AutoCAD 2008 Essential Training
Illustration by Don Barnett

Spell-checking


From:

AutoCAD 2008 Essential Training

with Jeff Bartels

Video: Spell-checking

You may have the best design concept in the world, but if your CAD drawing is riddled with spelling errors, your clients may have a hard time taking it seriously. Fortunately, AutoCAD provides a full-featured spell checker to help protect us from misspelled words. Let's take a look at the spell checker. We are going to open a drawing. We are going to look inside the Chapter 11 folder inside our Exercise Files directory, and I'm going to come all the way to the bottom of the list and we are going to open up drawing number 8, the Spell Check drawing. I will highlight that guy and click Open to bring him up on the screen.
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  1. 3m 27s
    1. Welcome
      1m 6s
    2. Introduction to AutoCAD
      1m 29s
    3. Using the exercise files
      52s
  2. 23m 16s
    1. Modelspace
      2m 21s
    2. Toolbars
      3m 24s
    3. Pulldowns
      3m 36s
    4. AutoCAD's command line
      1m 46s
    5. Dockable palettes
      3m 23s
    6. The Status bar
      2m 59s
    7. Saving your workspace
      2m 12s
    8. Essential settings
      3m 35s
  3. 19m 8s
    1. Opening an AutoCAD drawing
      3m 1s
    2. Mouse functions
      2m 2s
    3. Zooming, panning, and regen
      5m 11s
    4. The multiple-document environment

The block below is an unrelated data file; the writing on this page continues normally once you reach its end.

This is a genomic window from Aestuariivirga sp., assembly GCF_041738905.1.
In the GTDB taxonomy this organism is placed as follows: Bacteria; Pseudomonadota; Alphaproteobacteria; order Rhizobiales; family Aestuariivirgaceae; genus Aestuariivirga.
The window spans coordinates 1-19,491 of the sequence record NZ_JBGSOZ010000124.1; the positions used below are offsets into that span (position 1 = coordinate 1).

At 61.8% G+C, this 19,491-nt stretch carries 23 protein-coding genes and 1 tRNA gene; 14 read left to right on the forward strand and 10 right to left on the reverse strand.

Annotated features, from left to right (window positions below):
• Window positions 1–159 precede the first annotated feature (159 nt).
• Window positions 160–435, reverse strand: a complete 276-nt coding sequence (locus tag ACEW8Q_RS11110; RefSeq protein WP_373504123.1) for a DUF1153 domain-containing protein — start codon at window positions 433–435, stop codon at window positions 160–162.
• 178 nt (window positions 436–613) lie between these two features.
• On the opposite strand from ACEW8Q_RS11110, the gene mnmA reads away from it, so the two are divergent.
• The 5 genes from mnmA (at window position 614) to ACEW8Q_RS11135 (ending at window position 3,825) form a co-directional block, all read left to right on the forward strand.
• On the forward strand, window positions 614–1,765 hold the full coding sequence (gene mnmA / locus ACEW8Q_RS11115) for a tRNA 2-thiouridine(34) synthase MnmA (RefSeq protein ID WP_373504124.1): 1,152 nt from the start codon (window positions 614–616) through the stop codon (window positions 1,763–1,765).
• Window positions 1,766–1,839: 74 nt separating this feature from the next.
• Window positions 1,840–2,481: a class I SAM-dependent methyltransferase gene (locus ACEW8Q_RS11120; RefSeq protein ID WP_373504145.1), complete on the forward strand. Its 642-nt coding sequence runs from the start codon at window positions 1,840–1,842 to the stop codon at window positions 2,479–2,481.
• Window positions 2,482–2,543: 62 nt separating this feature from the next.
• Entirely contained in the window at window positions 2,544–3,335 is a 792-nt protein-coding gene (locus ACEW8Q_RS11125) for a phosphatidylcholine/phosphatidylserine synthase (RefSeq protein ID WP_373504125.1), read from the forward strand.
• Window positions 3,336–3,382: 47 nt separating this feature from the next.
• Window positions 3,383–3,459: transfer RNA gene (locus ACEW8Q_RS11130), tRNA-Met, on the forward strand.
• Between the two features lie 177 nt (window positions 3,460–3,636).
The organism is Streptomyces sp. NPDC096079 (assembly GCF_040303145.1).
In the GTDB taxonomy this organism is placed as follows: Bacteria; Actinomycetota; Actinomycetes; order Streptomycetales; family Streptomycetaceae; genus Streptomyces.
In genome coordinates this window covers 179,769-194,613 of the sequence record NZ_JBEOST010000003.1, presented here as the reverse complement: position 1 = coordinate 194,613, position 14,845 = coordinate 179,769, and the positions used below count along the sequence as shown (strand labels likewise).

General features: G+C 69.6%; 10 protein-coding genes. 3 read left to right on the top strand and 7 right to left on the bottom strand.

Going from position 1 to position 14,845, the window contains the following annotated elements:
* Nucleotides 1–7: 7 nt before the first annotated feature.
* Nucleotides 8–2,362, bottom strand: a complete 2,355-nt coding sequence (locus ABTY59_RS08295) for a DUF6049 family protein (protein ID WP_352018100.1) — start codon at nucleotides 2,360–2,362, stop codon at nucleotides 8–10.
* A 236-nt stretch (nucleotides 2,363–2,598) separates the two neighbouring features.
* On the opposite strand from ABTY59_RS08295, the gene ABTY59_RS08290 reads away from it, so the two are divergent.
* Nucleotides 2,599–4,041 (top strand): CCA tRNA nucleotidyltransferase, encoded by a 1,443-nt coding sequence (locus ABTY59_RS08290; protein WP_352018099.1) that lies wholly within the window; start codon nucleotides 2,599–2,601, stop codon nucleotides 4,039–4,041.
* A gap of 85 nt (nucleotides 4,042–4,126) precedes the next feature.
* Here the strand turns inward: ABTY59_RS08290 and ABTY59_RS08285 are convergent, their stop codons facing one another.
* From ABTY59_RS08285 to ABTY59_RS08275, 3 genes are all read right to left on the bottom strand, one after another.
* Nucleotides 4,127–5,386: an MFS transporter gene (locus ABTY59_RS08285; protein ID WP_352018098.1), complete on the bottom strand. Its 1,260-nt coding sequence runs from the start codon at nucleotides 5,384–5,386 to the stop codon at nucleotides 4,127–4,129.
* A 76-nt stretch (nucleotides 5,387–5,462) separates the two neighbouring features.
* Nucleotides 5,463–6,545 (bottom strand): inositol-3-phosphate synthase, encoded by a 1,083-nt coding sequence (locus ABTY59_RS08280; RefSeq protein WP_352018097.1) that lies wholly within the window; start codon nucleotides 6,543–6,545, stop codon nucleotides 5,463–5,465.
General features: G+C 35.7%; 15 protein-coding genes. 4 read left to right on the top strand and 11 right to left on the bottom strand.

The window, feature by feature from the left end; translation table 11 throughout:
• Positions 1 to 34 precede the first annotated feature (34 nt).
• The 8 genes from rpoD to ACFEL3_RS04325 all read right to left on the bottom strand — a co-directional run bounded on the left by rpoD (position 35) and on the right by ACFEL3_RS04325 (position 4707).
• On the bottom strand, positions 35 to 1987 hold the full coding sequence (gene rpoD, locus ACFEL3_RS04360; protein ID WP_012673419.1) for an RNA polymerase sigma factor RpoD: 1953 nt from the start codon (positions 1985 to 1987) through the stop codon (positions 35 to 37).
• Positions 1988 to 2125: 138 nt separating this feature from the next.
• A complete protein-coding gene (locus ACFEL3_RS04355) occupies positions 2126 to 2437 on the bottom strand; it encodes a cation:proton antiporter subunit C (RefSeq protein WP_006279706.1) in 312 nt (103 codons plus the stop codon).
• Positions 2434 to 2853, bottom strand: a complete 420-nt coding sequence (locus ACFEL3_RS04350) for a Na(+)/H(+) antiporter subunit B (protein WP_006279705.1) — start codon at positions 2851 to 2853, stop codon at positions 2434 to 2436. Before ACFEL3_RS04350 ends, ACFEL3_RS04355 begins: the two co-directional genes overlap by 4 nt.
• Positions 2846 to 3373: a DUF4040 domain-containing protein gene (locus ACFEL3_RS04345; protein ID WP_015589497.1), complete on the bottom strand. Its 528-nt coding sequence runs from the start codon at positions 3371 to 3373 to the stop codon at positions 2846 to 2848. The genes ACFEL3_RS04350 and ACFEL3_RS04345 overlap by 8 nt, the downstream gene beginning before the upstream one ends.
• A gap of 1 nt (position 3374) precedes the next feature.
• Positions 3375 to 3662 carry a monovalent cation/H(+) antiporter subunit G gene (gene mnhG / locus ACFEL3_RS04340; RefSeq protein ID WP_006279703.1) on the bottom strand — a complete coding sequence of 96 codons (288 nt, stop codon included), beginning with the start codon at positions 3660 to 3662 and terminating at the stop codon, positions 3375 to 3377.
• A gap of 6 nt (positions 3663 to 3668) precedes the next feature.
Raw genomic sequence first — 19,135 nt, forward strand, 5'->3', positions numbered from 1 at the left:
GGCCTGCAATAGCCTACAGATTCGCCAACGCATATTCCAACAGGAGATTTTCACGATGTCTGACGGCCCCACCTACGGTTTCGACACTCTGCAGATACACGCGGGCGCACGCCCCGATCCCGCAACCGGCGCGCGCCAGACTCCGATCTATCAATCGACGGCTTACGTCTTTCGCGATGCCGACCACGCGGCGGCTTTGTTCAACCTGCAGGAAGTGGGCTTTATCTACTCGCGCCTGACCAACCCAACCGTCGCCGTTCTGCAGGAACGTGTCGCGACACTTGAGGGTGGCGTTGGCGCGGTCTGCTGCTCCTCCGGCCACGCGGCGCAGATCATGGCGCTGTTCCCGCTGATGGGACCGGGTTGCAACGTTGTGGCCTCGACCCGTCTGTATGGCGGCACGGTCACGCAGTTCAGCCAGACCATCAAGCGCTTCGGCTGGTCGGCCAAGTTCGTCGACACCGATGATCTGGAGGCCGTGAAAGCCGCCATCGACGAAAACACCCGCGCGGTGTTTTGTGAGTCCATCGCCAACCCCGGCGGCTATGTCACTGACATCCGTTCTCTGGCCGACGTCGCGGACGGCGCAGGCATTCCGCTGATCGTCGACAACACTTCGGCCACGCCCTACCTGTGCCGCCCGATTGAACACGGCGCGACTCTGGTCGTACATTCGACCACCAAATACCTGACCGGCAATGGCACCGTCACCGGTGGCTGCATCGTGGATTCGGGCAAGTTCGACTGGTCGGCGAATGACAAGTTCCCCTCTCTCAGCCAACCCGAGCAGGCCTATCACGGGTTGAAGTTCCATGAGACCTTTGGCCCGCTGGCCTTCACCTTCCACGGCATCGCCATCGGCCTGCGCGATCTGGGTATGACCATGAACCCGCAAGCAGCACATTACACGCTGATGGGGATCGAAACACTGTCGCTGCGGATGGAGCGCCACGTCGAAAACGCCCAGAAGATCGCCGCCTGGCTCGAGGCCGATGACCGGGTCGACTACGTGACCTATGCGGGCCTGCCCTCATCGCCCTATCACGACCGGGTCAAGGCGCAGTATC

3m 24s
    5. Saving your work
      2m 34s
    6. Using templates
      2m 56s
  4. 16m 37s
    1. The Line command
      3m 17s
    2. ORTHO and POLAR modes
      5m 45s
    3. The Circle command
      3m 27s
    4. The Heads-Up display
      4m 8s
  5. 15m 51s
    1. Defining units of measure
      6m 13s
    2. Drafting with architectural units
      5m 1s
    3. Drafting with metric units
      4m 37s
  6. 20m 52s
    1. Cartesian coordinates
      5m 50s
    2. Object snaps
      10m 27s
    3. Automating object snaps
      4m 35s
  7. 23m 33s
    1. Rectangle
      4m 22s
    2. Ellipse
      6m 0s
    3. Hatch
      8m 34s
    4. Polygon
      4m 37s
  8. 23m 28s
    1. Move and Copy
      6m 45s
    2. Rotate
      5m 6s
    3. Offset
      6m 1s
    4. Erase
      2m 6s
    5. Undo and Redo
      3m 30s
  9. 12m 38s
    1. Windows and crossing windows
      4m 49s
    2. Removing from selections
      3m 44s
    3. Using key-ins
      4m 5s
  10. 1h 4m
    1. Trim and Extend
      6m 55s
    2. Fillet
      5m 3s
    3. Chamfer
      6m 36s
    4. Array
      8m 2s
    5. Mirror
      6m 54s
    6. Stretch
      5m 51s
    7. Scale
      5m 19s
    8. Grips
      7m 37s
    9. Explode
      4m 17s
    10. Polyline edit
      7m 48s
  11. 26m 8s
    1. Layers
      3m 32s
    2. The Layer Properties Manager
      9m 8s
    3. Layer control
      4m 30s
    4. The ByLayer property
      5m 27s
    5. The Layer Previous command
      3m 31s
  12. 43m 16s
    1. Single-line text
      3m 47s
    2. Text justification
      7m 3s
    3. Text styles
      7m 31s
    4. Multi-line text
      6m 30s
    5. Editing
      3m 24s
    6. Bulleted and numbered lists
      4m 7s
    7. Symbols
      6m 19s
    8. Spell-checking
      4m 35s
  13. 29m 0s
    1. Creating dimensions
      8m 36s
    2. Dimension styles
      6m 39s
    3. Callouts
      6m 42s
    4. Tweaking dimensions
      7m 3s
  14. 14m 53s
    1. The Distance command
      4m 17s
    2. The Property Changer
      6m 31s
    3. The Quick Calculator
      4m 5s
  15. 25m 10s